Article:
Thursday, January 28, 2010

The Architecture of Murder

The torrential rain and the wind in Jerusalem on Monday didn’t prevent the Prime Minister of Israel Benjamin Netanyahu and diplomats representing some 80 countries from attending the opening of a new exhibition at Yad Vashem marking International Holocaust Remembrance Day and the 65th anniversary of the liberation of Auschwitz. The dignitaries, guests, and Holocaust survivors, undeterred by the inclement weather and security checks, filled the auditorium to capacity to attend the accompanying symposium.

The exhibition, “Architecture of Murder: The Auschwitz-Birkenau Blueprints,” centers around a group of original blueprints that were found in an abandoned apartment in Berlin in 2008. The sketches, mostly prepared in the fall of 1941, were acquired by the newspaper The Bild, part of the German media concern Axel Springer, who in turn gave them to Yad Vashem for safekeeping. Kai Diekmann, Editor of The Bild, described the sketches as "Plans of hell - that remind us, like nothing else, of the responsibility the German people do and must always feel toward the state of Israel. And remembrance is, in fact, their main function: These plans remind us of a crime, that, with the passing of time, seems ever more incomprehensible. Auschwitz stands for the guilt and blindness of an entire nation. Something so huge, it can hardly be grasped by new generations. That is why it is of the utmost importance to continue to be reminded of it. Because only those that know the past can act responsibly in the future."

The display includes an aerial photo of the massive Auschwitz-Birkenau complex, excerpts from the Vrba-Wetzler Report, written by two Jewish escapees from Auschwitz in 1944, an album displaying pictures of the camp’s construction and quotes from SS men and Jewish inmates describing the site and its murderous purposes. Yad Vashem Chairman Avner Shalev remarked, “The original plans detailing the construction of Auschwitz constitute graphic illustration of the Germans’ systematic effort to carry out the Final Solution. We have chosen to display them to the public to illustrate how seemingly conventional activities of ordinary people brought about the construction of the largest murder site of European Jewry."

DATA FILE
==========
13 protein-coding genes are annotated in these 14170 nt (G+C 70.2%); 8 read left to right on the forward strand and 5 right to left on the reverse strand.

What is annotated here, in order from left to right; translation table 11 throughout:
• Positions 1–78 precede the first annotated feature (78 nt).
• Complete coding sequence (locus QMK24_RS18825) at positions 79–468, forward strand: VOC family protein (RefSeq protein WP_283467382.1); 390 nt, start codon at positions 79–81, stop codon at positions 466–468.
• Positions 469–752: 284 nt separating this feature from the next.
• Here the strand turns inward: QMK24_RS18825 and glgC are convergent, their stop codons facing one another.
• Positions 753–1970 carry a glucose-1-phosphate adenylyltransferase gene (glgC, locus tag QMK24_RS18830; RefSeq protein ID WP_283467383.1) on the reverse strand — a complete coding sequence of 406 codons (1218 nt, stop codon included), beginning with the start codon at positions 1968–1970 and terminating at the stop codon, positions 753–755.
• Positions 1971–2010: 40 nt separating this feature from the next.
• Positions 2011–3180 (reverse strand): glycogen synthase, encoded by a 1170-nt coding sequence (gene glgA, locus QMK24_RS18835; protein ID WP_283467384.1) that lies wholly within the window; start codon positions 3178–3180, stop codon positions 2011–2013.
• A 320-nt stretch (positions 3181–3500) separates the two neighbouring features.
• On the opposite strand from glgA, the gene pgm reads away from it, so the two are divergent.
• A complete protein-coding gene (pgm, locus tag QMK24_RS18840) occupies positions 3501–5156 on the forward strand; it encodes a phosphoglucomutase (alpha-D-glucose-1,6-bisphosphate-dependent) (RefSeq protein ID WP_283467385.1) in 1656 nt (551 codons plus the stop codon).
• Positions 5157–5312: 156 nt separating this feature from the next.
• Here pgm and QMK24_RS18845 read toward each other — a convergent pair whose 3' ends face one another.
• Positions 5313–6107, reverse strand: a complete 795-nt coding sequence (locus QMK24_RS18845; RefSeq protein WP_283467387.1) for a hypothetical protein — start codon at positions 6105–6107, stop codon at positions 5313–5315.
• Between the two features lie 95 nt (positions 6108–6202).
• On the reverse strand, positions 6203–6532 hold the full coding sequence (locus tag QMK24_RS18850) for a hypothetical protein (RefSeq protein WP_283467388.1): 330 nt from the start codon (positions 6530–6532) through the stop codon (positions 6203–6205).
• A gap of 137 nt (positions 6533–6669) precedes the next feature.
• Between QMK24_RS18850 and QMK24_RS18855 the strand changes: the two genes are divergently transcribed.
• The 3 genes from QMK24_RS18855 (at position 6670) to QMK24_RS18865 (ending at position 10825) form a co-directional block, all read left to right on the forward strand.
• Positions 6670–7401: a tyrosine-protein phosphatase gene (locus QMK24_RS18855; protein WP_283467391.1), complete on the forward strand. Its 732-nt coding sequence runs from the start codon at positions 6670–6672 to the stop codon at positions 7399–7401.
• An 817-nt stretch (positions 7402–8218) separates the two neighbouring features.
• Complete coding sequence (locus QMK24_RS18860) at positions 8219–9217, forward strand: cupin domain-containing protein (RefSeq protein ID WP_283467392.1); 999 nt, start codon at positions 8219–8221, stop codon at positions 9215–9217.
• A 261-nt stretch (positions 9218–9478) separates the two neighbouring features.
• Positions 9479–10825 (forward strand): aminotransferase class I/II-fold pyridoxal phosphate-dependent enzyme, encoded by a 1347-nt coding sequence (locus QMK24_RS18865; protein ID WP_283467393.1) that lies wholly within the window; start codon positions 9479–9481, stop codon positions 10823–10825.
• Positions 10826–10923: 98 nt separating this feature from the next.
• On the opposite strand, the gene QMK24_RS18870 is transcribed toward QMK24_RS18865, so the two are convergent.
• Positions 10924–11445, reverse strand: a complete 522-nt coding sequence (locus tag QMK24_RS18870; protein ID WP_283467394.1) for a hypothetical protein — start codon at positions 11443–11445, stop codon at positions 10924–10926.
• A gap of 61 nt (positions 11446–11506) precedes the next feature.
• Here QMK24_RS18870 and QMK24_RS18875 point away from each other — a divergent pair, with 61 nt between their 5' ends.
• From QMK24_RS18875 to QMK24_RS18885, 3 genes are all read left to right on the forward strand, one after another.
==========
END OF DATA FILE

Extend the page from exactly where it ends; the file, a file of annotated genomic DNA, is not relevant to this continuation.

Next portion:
The exhibition will be on display in the Exhibitions Pavilion at Yad Vashem through February 28, 2010, after which parts of the exhibition will be displayed in the foyer of the Archives and Library Building. A traveling version of the exhibition opened at the UN Headquarters in New York on January 26, 2010 and will be on display there until March 1, 2010.

Wednesday, January 27, 2010

The Holocaust in the Age of Genocide

By Dr Robert Rozett

On January 27th the world marks International Holocaust Remembrance Day, which was adopted by the United Nations in November 2005. In many venues Holocaust Remembrance Day has become a day not only to commemorate the Holocaust, the systematic murder of some six million innocent Jews by the Nazis and their partners during World War II, but a day to mark the tragedies of others who were victimized during the war, as well as victims of other instances of genocide in the 20th and 21st centuries. Three key concepts often accompany the public discourse that is bound up in these commemorations: racism, genocide and human rights. Somewhat perplexingly, although the other events that are marked are clearly associated in the public mind with these concepts, far too frequently the Holocaust is not. Yet the Holocaust must be tightly bound up in any serious discussion of racism, genocide and human rights.